Professor Frank received his PhD in Physics (1992) from University of Washington. He held postdoctoral and visiting scientist positions at Leiden University and the University of Minnesota. In 1995, he was awarded a Hubble Fellowship. He joined the University as an Assistant Professor of Physics and Astronomy in 1996. He was promoted to Associate Professor in 2000 and to Professor in 2004. He received a University Bridging Fellowship in 2005.
Professor Frank's research is in the general area of Theoretical Astrophysics, and in particular the hydrodynamic and magneto-hydrodynamic evolution of matter ejected from stars. Current research topic include jets from Young Stellar Objects, bipolar outflows from evolved stars such as Planetary Nebulae and Massive stars. Investigations are carried out though the use of large scale numerical simulations. For more detail, see the Theoretical Astrophysics page.
Professor Frank is also active member of the department's Plasma Physics program, which is part of the University's interdisciplinary program in High-Energy Density Plasmas. In collaboration with faculty at the University's Laboratory for Laser Energetics (an Inertial Confinement Fusion facility), he is conducting plasma astrophysical research on topics such as magnetic diffusion in interstellar clouds and the evolution of solar magnetic flux tubes.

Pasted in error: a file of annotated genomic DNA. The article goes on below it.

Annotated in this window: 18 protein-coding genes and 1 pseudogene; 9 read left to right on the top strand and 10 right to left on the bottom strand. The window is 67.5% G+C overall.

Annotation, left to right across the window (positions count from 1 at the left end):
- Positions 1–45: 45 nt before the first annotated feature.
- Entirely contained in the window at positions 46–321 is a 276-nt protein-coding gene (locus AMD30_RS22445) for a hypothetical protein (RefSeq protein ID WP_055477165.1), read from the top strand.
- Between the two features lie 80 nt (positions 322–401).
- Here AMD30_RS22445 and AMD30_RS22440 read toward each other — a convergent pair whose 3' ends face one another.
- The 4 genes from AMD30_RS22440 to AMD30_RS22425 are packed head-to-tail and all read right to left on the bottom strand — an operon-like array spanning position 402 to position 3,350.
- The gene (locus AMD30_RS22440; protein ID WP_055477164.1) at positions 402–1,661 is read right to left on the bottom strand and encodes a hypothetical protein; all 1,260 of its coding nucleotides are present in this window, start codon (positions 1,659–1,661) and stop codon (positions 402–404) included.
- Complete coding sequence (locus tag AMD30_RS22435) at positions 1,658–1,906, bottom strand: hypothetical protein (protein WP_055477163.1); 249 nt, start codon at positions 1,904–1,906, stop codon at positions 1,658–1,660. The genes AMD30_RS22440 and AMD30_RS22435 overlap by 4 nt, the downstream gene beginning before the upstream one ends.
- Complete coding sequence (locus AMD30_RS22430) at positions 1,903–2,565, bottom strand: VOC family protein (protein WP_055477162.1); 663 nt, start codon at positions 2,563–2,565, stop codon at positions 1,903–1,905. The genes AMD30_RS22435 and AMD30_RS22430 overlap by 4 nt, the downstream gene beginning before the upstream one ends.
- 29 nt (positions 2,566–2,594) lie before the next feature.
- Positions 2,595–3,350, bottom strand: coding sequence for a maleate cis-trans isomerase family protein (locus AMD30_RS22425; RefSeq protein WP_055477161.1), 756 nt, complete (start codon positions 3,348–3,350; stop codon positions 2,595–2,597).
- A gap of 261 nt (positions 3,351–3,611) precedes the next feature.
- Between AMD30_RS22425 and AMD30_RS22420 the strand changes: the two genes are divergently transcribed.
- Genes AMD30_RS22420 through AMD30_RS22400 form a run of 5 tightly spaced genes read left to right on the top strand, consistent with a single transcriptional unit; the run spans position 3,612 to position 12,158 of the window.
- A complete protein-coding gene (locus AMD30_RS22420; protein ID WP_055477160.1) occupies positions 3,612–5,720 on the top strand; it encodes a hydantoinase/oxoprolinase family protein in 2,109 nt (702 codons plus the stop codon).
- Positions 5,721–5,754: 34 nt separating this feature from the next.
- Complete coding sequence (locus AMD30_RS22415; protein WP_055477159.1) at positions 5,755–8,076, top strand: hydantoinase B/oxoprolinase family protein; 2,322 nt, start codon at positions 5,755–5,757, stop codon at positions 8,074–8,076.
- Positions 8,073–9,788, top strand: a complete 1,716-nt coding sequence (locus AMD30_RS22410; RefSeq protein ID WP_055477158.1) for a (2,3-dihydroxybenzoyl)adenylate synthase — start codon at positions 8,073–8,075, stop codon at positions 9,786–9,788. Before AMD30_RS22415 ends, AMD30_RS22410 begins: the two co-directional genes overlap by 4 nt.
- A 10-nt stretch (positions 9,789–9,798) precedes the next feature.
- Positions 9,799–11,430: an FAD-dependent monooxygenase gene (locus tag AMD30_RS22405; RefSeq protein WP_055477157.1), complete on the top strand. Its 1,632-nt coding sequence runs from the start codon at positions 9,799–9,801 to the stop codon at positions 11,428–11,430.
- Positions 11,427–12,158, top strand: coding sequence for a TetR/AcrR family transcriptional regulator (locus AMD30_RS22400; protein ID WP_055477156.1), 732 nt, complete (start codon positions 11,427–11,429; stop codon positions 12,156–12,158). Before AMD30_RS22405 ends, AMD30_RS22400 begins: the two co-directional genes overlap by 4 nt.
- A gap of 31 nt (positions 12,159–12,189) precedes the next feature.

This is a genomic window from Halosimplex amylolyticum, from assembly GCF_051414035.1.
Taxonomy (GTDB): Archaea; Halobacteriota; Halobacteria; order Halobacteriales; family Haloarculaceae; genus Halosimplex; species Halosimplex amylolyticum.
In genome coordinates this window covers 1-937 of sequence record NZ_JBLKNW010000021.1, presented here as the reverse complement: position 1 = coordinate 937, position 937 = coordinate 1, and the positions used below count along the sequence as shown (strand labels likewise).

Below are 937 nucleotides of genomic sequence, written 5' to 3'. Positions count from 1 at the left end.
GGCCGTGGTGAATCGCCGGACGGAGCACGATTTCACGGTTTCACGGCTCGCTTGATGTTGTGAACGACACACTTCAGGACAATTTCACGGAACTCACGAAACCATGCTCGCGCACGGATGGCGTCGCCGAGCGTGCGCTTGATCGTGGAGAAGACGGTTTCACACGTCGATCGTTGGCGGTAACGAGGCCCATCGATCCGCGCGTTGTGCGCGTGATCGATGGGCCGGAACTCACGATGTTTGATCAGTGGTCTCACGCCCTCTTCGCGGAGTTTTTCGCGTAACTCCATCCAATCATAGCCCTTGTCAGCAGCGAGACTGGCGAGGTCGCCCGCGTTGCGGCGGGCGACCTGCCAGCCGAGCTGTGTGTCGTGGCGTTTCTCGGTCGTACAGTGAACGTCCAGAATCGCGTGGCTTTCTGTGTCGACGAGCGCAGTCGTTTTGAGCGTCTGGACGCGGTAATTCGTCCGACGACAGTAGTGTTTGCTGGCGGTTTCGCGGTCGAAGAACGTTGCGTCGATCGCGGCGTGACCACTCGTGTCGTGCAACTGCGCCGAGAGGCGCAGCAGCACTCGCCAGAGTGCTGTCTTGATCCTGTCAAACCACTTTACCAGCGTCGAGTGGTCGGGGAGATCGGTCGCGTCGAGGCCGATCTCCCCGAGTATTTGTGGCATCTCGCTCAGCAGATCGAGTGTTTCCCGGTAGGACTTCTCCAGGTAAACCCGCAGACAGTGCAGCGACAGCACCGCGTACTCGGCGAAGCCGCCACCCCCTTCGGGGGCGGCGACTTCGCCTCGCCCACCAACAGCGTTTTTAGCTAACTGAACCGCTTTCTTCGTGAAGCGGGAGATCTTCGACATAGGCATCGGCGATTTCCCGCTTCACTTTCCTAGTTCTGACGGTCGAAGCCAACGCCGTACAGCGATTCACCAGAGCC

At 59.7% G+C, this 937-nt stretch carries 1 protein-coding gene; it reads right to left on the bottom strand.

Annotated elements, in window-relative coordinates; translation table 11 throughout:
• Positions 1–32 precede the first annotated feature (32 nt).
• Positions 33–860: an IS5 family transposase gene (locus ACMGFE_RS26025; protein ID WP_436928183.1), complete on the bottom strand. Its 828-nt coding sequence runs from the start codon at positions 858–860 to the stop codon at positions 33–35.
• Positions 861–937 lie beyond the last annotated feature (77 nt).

Professor Frank is also actively involved in science outreach as a popular science writer. He has contributed articles to Discover and Astronomy magazines. He received the science-writing prize from the Solar Physics Division of the American Astronomical Society in 1999,
For further details, go to Professor Frank's home page at: http://www.adamfrankscience.com.